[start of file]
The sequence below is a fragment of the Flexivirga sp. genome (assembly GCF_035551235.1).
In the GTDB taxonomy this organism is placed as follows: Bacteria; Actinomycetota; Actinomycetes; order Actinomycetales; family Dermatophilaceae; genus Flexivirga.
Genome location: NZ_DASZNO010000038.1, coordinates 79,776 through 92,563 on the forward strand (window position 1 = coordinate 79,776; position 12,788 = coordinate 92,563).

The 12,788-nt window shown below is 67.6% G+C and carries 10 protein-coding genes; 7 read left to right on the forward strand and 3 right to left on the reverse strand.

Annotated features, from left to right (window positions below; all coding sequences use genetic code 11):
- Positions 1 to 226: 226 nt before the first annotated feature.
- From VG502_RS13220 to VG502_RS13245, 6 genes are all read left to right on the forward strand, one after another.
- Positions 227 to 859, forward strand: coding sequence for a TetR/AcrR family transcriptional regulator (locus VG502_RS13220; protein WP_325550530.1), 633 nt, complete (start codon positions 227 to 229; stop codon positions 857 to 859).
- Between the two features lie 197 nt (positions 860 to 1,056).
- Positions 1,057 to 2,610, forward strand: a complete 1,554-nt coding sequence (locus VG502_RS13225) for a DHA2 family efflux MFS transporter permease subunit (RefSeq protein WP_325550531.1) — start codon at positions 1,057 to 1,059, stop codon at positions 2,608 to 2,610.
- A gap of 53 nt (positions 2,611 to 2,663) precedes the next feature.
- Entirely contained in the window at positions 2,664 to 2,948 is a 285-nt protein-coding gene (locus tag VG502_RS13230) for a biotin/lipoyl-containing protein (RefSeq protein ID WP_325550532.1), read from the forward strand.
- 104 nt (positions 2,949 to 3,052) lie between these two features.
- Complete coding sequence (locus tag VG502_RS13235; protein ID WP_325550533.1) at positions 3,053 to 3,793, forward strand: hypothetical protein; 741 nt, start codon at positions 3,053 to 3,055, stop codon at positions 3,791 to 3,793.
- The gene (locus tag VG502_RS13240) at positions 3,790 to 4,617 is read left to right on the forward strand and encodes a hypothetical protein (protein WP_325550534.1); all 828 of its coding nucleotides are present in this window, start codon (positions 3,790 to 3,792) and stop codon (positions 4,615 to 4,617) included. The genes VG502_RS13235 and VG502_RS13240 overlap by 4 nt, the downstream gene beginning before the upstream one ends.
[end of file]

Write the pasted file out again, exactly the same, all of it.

The sequence below is a fragment of the Flexivirga sp. genome (assembly GCF_035551235.1).
In the GTDB taxonomy this organism is placed as follows: Bacteria; Actinomycetota; Actinomycetes; order Actinomycetales; family Dermatophilaceae; genus Flexivirga.
Genome location: NZ_DASZNO010000038.1, coordinates 79,776 through 92,563 on the forward strand (window position 1 = coordinate 79,776; position 12,788 = coordinate 92,563).

The 12,788-nt window shown below is 67.6% G+C and carries 10 protein-coding genes; 7 read left to right on the forward strand and 3 right to left on the reverse strand.

Annotated features, from left to right (window positions below; all coding sequences use genetic code 11):
- Positions 1 to 226: 226 nt before the first annotated feature.
- From VG502_RS13220 to VG502_RS13245, 6 genes are all read left to right on the forward strand, one after another.
- Positions 227 to 859, forward strand: coding sequence for a TetR/AcrR family transcriptional regulator (locus VG502_RS13220; protein WP_325550530.1), 633 nt, complete (start codon positions 227 to 229; stop codon positions 857 to 859).
- Between the two features lie 197 nt (positions 860 to 1,056).
- Positions 1,057 to 2,610, forward strand: a complete 1,554-nt coding sequence (locus VG502_RS13225) for a DHA2 family efflux MFS transporter permease subunit (RefSeq protein WP_325550531.1) — start codon at positions 1,057 to 1,059, stop codon at positions 2,608 to 2,610.
- A gap of 53 nt (positions 2,611 to 2,663) precedes the next feature.
- Entirely contained in the window at positions 2,664 to 2,948 is a 285-nt protein-coding gene (locus tag VG502_RS13230) for a biotin/lipoyl-containing protein (RefSeq protein ID WP_325550532.1), read from the forward strand.
- 104 nt (positions 2,949 to 3,052) lie between these two features.
- Complete coding sequence (locus tag VG502_RS13235; protein ID WP_325550533.1) at positions 3,053 to 3,793, forward strand: hypothetical protein; 741 nt, start codon at positions 3,053 to 3,055, stop codon at positions 3,791 to 3,793.
- The gene (locus tag VG502_RS13240) at positions 3,790 to 4,617 is read left to right on the forward strand and encodes a hypothetical protein (protein WP_325550534.1); all 828 of its coding nucleotides are present in this window, start codon (positions 3,790 to 3,792) and stop codon (positions 4,615 to 4,617) included. The genes VG502_RS13235 and VG502_RS13240 overlap by 4 nt, the downstream gene beginning before the upstream one ends.